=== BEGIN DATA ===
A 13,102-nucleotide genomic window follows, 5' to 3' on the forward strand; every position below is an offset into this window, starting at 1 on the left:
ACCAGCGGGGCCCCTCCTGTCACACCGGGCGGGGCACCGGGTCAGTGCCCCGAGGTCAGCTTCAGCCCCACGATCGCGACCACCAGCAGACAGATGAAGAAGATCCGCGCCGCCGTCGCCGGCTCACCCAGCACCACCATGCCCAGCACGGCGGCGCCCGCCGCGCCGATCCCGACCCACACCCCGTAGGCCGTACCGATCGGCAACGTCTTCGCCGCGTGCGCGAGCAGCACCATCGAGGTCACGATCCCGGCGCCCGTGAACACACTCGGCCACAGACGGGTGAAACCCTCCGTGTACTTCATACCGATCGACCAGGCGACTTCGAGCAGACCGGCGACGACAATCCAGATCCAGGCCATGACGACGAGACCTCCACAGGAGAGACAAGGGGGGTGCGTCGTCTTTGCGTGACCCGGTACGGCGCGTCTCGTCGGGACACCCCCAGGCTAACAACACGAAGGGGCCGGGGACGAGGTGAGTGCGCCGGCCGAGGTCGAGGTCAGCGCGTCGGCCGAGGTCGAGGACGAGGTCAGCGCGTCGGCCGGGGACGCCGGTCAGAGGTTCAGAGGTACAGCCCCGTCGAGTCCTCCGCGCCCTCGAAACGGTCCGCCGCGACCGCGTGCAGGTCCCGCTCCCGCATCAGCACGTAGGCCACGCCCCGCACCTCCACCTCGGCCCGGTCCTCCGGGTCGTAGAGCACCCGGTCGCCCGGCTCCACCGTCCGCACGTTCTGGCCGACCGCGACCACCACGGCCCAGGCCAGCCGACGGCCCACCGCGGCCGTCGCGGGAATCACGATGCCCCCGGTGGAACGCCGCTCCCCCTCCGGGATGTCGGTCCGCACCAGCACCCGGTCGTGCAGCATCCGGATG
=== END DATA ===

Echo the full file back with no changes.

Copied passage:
A 13,102-nucleotide genomic window follows, 5' to 3' on the forward strand; every position below is an offset into this window, starting at 1 on the left:
ACCAGCGGGGCCCCTCCTGTCACACCGGGCGGGGCACCGGGTCAGTGCCCCGAGGTCAGCTTCAGCCCCACGATCGCGACCACCAGCAGACAGATGAAGAAGATCCGCGCCGCCGTCGCCGGCTCACCCAGCACCACCATGCCCAGCACGGCGGCGCCCGCCGCGCCGATCCCGACCCACACCCCGTAGGCCGTACCGATCGGCAACGTCTTCGCCGCGTGCGCGAGCAGCACCATCGAGGTCACGATCCCGGCGCCCGTGAACACACTCGGCCACAGACGGGTGAAACCCTCCGTGTACTTCATACCGATCGACCAGGCGACTTCGAGCAGACCGGCGACGACAATCCAGATCCAGGCCATGACGACGAGACCTCCACAGGAGAGACAAGGGGGGTGCGTCGTCTTTGCGTGACCCGGTACGGCGCGTCTCGTCGGGACACCCCCAGGCTAACAACACGAAGGGGCCGGGGACGAGGTGAGTGCGCCGGCCGAGGTCGAGGTCAGCGCGTCGGCCGAGGTCGAGGACGAGGTCAGCGCGTCGGCCGGGGACGCCGGTCAGAGGTTCAGAGGTACAGCCCCGTCGAGTCCTCCGCGCCCTCGAAACGGTCCGCCGCGACCGCGTGCAGGTCCCGCTCCCGCATCAGCACGTAGGCCACGCCCCGCACCTCCACCTCGGCCCGGTCCTCCGGGTCGTAGAGCACCCGGTCGCCCGGCTCCACCGTCCGCACGTTCTGGCCGACCGCGACCACCACGGCCCAGGCCAGCCGACGGCCCACCGCGGCCGTCGCGGGAATCACGATGCCCCCGGTGGAACGCCGCTCCCCCTCCGGGATGTCGGTCCGCACCAGCACCCGGTCGTGCAGCATCCGGATG